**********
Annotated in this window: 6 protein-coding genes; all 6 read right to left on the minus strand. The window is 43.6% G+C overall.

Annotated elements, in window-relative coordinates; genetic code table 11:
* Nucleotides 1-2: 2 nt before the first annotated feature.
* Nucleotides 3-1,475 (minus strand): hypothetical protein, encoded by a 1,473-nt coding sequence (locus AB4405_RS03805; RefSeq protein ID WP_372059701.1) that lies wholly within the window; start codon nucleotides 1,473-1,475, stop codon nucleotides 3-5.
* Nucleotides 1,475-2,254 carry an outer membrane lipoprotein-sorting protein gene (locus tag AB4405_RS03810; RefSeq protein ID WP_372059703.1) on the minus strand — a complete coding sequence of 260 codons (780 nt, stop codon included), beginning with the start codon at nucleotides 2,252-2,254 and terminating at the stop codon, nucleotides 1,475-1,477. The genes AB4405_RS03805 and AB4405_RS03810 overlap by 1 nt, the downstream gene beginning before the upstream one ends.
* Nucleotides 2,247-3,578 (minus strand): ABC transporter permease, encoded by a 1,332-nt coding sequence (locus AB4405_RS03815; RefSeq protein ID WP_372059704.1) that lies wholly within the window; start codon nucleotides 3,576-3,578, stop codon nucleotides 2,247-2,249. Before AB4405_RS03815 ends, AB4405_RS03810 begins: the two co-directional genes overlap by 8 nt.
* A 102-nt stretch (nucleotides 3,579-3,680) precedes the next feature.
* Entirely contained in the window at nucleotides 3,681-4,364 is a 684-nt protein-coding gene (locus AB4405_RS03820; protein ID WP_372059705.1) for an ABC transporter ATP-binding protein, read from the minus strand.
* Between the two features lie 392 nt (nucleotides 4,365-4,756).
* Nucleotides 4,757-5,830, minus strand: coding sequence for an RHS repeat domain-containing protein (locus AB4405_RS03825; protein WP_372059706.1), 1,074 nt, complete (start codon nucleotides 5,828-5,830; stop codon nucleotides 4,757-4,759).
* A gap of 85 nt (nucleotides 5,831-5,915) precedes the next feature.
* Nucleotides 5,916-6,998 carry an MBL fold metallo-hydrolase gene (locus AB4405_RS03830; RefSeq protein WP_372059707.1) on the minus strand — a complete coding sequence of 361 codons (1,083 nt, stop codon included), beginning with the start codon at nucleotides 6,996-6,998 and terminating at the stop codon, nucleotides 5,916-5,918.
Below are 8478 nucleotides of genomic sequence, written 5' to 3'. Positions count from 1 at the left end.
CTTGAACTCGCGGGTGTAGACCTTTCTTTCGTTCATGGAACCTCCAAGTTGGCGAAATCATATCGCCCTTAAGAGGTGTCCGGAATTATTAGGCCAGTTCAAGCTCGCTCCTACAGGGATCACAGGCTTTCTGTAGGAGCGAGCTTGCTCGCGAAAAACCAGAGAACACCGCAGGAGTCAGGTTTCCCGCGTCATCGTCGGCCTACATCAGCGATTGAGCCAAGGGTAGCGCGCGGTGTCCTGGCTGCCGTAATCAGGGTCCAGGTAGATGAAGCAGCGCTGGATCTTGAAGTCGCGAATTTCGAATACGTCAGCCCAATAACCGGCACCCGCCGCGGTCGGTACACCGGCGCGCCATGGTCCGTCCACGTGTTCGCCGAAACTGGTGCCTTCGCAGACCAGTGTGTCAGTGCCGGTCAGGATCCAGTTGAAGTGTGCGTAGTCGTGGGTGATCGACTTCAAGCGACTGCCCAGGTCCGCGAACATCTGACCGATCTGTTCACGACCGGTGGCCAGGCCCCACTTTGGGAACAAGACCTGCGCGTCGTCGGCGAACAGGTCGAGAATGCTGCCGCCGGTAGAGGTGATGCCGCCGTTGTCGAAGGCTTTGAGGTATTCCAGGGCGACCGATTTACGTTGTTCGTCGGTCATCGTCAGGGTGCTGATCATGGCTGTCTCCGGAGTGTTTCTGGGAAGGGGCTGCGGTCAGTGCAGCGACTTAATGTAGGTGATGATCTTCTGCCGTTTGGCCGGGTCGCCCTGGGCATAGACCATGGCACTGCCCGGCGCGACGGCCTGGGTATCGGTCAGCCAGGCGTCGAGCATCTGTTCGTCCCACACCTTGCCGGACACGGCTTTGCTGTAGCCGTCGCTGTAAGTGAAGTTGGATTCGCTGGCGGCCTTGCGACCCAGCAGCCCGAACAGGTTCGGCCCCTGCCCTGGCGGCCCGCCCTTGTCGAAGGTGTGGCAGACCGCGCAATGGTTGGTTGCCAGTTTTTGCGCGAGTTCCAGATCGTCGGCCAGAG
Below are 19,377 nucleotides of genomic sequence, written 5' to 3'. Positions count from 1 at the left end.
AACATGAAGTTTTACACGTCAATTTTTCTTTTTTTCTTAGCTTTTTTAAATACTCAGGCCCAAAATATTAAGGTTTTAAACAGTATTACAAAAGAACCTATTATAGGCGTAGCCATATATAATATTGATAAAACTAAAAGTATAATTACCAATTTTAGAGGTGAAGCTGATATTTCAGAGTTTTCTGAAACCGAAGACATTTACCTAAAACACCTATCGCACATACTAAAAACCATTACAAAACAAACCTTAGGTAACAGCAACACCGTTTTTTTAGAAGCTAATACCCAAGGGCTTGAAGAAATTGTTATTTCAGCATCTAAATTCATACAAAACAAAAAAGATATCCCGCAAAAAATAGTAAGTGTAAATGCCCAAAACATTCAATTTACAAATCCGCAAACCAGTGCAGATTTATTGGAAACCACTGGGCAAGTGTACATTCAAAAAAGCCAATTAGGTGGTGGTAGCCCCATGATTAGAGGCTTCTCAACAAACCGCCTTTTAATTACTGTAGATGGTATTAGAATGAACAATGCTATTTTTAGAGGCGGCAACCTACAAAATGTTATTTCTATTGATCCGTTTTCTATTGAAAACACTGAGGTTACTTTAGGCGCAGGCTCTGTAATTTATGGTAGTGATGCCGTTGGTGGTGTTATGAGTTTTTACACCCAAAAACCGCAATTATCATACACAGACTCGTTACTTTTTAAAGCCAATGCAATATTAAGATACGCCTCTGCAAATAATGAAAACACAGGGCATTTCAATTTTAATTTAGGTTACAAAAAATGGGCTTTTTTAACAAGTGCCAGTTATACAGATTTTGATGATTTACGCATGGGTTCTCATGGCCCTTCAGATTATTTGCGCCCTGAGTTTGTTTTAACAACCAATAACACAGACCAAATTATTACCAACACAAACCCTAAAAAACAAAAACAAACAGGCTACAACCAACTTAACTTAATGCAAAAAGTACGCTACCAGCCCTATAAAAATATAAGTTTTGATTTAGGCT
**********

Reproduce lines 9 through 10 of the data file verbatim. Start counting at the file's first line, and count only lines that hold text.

* Between the two features lie 392 nt (nucleotides 4,365-4,756).
* Nucleotides 4,757-5,830, minus strand: coding sequence for an RHS repeat domain-containing protein (locus AB4405_RS03825; protein WP_372059706.1), 1,074 nt, complete (start codon nucleotides 5,828-5,830; stop codon nucleotides 4,757-4,759).